Blog - Wednesday Keynote Speaker Revealed

I can now reveal one of our two keynote speakers - a person that I am sure many of you have met, read about (or from), and heard of: Mark Guzdial from the Georgia Institute of Technology. Many of you probably have read about Mark's efforts on media computation, as well as on contextualized support for learning and (of course) his very interesting Computing Education Blog. Of course, active SIGCSE members are likely to know, and appreciate, his efforts on behalf of SIGCSE.

For those who do not know Mark, here is a brief biography:
Mark Guzdial is a Professor in the School of Interactive Computing in the College of Computing at Georgia Institute of Technology. His research focuses on learning sciences and technology, specifically, computing education research. He has published several books on the use of media as a context for learning computing. He was the original developer of the "Swiki" which was the first wiki designed for educational use. He received the Ph.D. degree in Education and Computer Science from the University of Michigan in 1993. He serves on the both ACM's Education Board and the Special Interest Group in CS Education (SIGCSE) Board, and is on the editorial boards of the Journal of the Learning SciencesACM Transactions on Computing Education, and Communications of the ACM.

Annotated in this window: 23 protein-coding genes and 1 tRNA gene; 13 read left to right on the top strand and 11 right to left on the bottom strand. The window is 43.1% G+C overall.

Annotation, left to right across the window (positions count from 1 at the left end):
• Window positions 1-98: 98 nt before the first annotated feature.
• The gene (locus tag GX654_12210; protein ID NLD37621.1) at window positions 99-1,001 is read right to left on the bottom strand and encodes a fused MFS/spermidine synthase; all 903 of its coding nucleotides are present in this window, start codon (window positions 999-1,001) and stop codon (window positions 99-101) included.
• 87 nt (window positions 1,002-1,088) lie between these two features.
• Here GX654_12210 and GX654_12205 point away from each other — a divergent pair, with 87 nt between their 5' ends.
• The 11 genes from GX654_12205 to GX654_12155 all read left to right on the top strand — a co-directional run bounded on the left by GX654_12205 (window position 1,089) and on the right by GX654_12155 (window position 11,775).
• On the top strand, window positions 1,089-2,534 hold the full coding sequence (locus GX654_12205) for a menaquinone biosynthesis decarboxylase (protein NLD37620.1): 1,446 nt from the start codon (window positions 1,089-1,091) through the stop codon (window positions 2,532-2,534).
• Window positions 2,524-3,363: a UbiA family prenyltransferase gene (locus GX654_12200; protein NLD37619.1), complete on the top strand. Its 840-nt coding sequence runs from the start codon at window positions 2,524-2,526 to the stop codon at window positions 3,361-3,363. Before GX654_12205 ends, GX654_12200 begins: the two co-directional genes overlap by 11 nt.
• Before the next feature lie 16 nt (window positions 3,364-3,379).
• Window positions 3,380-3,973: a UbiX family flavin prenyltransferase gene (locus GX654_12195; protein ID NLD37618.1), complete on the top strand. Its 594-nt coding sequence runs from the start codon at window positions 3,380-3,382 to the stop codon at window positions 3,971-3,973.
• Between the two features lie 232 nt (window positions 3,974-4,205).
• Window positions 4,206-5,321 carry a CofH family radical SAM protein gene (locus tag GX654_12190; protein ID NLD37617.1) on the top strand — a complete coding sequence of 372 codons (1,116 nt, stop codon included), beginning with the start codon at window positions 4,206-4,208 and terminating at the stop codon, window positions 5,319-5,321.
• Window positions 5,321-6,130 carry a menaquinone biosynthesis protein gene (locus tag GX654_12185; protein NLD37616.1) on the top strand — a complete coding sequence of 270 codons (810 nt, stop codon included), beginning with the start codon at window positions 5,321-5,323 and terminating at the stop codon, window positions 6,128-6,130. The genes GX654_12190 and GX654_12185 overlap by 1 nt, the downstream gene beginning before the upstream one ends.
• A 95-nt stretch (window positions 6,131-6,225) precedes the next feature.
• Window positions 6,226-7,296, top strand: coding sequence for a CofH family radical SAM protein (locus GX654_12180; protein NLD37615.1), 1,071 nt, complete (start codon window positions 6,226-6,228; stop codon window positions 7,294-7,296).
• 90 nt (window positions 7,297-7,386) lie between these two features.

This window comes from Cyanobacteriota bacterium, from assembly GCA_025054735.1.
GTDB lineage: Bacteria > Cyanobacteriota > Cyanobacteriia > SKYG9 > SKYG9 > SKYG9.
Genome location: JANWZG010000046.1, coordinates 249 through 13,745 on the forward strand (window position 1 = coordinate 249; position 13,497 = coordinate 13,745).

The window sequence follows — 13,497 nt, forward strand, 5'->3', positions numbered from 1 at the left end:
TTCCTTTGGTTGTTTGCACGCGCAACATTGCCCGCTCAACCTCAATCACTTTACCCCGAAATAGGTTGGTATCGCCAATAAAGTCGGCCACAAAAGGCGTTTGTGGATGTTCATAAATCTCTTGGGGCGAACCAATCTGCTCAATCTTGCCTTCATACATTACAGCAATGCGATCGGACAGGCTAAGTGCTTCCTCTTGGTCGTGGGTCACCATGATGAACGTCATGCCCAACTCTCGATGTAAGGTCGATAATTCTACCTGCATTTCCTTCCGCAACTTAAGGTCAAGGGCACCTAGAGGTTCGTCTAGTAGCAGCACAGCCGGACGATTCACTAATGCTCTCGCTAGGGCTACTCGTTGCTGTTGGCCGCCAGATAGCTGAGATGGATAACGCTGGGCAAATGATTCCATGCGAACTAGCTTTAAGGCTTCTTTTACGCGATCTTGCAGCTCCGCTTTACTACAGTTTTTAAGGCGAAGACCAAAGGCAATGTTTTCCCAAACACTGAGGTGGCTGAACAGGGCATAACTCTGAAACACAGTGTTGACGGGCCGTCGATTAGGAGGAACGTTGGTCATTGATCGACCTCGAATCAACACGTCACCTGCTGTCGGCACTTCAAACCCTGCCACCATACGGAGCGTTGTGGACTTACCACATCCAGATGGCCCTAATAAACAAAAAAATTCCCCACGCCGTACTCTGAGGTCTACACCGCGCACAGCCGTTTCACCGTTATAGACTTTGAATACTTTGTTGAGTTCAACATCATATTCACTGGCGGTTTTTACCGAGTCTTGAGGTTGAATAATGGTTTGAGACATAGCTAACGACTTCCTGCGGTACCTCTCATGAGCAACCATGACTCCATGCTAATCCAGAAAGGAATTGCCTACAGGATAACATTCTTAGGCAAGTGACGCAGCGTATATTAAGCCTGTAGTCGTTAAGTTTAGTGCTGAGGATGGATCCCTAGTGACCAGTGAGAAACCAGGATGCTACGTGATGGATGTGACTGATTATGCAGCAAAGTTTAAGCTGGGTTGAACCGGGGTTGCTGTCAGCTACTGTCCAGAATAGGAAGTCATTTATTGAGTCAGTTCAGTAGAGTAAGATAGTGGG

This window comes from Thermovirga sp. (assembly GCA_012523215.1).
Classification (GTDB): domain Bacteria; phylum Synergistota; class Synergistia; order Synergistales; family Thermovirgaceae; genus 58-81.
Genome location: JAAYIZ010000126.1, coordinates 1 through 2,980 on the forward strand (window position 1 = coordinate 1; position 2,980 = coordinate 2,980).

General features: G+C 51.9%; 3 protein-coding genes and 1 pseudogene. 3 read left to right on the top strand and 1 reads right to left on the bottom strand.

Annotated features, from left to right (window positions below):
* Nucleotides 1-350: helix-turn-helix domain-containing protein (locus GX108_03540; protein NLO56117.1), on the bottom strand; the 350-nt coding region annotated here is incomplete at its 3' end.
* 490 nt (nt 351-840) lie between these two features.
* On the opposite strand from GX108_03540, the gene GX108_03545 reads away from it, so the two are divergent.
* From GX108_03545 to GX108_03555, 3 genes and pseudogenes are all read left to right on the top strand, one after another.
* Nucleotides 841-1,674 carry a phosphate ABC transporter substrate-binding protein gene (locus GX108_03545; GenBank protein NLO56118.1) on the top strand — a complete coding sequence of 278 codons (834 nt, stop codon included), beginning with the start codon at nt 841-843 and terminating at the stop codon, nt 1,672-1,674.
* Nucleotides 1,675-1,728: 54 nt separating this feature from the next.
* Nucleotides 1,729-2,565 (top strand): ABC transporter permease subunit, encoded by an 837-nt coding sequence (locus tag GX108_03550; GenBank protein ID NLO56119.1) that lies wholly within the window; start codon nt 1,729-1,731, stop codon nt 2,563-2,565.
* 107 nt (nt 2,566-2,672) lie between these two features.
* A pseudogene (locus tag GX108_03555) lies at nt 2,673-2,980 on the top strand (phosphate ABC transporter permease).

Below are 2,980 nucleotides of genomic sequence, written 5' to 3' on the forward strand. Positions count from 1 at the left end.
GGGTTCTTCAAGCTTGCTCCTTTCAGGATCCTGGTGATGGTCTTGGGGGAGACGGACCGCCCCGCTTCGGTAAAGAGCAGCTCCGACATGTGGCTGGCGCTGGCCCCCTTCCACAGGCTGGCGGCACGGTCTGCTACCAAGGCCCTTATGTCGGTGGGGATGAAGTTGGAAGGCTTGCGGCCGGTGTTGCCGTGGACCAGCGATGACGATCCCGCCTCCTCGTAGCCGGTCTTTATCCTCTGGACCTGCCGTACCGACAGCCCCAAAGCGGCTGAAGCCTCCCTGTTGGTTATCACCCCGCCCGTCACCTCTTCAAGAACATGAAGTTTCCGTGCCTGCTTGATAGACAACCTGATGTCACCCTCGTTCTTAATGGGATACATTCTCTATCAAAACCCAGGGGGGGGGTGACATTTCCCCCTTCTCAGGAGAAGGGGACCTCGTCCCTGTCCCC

Mark will give us a keynote on Wednesday titled Technology for Teaching the Rest of Us. Here's what you can expect to hear, to whet your appetite:

The motivated student is easy to teach. You facilitate learning and get out of the way. It's much more challenging to teach the student who is less motivated, or who needs knowledge to support their main interest. Think of the graphics designer who chooses to learn scripting to make their job easier, but doesn't want to learn to "program" and whose many (simple) mistakes cost valuable time. Think of the secondary-school business teacher who wants to teach computer science, but who doesn't want to learn to be a professional programmer. The number of people who need some knowledge of a domain may be much greater than those who need expertise in that domain. Providing learning opportunities tailored to the needs and interests of the learner, potentially motivating that interest where necessary, is a great and important challenge in an increasingly technological society. My talk will describe characteristics of these challenges and suggest where computing technologies and computing education research insights may provide solutions.

I am sure that his keynote will be one of the highlights in the conference!

Dr. Guido Rößling, March 3, 2011

© Dr. Guido Roessling 2018